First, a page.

The Cyprus Chamber of Commerce and Industry (CCCI) represents about 8,000 companies across the economic spectrum, as well as 151 professional associations, including the Cyprus-China Business Association. Phidias Pilides, president of the CCCI, explains why Cyprus is primed to enable One Belt, One Road expansion into Europe.
How can Cyprus handle logistical needs related to the One Belt, One Road initiative?
The largest ship management companies in the world have a presence in Cyprus, which is the largest ship management center in the EU and the third largest EU shipper by tonnage. The shipping industry had made the coastal city of Limassol, our second largest-urban area, a truly significant global ship management center, and it would take off if we manage to lift the Turkish embargo. Furthermore, taking into consideration the excellent relations that our country has with nearby countries, Cyprus can easily become a regional distribution center for Chinese products, and investment is currently being planned here for warehousing and logistics development. Ideally, we would like to attract Chinese companies to use Cyprus as a business hub for their European or international operations. Overall, Cyprus is not well known to the Chinese as it should be, and once there is more awareness then there will be more opportunities for China to use Cyprus to penetrate markets in our part of the world.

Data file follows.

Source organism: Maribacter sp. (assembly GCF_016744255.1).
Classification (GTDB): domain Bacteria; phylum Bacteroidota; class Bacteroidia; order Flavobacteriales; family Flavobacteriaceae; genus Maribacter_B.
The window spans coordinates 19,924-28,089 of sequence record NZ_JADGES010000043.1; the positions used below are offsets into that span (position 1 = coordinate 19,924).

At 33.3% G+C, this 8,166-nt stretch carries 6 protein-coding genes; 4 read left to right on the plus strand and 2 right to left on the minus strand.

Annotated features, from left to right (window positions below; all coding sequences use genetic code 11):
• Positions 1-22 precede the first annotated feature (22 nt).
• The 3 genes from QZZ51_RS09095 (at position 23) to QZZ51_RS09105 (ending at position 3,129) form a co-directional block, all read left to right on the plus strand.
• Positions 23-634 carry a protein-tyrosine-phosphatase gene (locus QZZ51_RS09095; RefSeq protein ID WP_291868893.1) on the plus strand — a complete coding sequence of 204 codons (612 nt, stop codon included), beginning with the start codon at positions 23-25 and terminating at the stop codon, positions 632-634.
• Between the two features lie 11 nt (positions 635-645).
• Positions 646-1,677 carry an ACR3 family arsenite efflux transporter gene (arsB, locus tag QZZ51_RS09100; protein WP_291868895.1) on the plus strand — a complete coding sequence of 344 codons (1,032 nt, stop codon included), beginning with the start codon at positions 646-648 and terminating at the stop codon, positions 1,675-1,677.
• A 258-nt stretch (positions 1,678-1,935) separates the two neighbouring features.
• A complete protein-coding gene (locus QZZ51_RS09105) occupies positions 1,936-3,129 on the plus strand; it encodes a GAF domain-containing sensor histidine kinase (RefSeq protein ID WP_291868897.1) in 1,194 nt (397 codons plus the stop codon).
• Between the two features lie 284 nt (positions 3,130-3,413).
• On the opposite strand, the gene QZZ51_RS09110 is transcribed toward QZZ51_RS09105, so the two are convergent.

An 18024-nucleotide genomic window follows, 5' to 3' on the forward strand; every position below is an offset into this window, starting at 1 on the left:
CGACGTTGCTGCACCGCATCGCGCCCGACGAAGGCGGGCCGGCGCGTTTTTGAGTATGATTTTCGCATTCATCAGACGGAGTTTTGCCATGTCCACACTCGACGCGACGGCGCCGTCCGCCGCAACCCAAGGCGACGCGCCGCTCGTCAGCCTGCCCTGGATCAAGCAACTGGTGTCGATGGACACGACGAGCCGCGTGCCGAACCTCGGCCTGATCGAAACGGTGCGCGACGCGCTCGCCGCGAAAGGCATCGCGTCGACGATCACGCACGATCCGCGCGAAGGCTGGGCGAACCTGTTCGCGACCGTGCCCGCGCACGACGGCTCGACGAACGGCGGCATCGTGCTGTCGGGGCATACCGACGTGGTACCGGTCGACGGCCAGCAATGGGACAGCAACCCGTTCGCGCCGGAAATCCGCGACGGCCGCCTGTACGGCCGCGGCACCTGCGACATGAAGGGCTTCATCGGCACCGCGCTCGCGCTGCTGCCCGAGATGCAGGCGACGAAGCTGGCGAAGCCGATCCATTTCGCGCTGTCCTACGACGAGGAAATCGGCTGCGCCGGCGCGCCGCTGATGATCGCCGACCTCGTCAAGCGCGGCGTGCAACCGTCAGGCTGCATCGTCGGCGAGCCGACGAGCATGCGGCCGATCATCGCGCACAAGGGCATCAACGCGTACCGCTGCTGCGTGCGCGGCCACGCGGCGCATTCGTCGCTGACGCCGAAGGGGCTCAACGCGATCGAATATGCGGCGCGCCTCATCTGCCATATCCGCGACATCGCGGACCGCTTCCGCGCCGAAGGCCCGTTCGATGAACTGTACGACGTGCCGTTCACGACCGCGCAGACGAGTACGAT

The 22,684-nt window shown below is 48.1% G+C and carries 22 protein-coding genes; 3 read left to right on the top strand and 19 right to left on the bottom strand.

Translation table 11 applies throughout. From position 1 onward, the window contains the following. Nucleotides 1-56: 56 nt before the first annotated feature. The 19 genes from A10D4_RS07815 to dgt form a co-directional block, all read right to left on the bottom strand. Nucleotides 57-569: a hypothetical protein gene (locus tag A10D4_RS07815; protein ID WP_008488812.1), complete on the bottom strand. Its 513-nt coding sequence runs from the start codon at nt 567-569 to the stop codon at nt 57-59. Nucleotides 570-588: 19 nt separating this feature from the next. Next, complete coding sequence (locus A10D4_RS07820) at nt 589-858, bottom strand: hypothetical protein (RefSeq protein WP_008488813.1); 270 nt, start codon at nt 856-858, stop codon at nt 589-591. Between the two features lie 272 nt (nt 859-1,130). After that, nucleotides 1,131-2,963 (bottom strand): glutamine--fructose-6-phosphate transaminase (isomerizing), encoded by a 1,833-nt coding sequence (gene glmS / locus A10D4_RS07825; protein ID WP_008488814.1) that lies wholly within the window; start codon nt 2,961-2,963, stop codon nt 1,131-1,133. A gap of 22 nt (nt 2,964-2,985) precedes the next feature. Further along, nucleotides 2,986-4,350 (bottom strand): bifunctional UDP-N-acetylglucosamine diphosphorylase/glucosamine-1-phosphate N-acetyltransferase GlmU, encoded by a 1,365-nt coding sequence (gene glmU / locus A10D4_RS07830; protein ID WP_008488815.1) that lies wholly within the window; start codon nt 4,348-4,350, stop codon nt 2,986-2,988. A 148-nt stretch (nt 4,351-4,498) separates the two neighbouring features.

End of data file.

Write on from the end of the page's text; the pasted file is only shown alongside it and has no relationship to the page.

How is Cyprus bridging connectivity with China?
Larnaca-based Cobalt Airlines is planning to turn Cyprus into a trans-continental hub by offering the island’s first non-stop flights to China this year. Such an aviation agreement would greatly boost our tourism numbers, helping us realize our target of doubling the share of tourism in the economy by 2030, as well as complement an air services agreement recently signed with India.
What impact will the reunification of Cyprus have on business?
The consensus is that the island’s economy would be much healthier with a resolution. For example, it’s estimated that we would achieve sustainable growth of around 4.5% per annum over the next 20 years should the island be reunified. There’s a disparity between the two economies, and a convergence should be achieved in a united economy. Shipping, construction and tourism industries would all benefit, especially tourism, which could then offer integrated tourism products able to attract religious tourists for both the main religions of Cyprus.